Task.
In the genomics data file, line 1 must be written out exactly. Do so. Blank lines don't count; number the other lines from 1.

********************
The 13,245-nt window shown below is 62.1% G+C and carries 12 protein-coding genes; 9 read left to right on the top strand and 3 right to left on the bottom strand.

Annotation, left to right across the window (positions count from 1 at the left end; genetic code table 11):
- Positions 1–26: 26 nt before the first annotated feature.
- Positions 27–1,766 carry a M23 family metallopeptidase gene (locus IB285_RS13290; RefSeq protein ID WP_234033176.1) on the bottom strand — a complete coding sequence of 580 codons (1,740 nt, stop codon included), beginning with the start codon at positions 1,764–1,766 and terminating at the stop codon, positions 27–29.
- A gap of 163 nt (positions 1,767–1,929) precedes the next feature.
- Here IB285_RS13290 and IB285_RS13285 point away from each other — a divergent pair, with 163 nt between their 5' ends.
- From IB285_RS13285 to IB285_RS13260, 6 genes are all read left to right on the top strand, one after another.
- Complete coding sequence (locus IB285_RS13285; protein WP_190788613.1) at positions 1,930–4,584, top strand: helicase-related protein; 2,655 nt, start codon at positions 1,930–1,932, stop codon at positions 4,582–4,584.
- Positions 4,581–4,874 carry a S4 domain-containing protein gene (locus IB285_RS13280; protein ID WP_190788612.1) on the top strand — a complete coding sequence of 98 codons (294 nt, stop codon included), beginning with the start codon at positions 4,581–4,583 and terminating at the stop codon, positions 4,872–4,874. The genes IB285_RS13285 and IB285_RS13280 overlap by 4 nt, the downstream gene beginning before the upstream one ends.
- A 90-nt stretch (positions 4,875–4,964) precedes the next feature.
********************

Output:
The 13,245-nt window shown below is 62.1% G+C and carries 12 protein-coding genes; 9 read left to right on the top strand and 3 right to left on the bottom strand.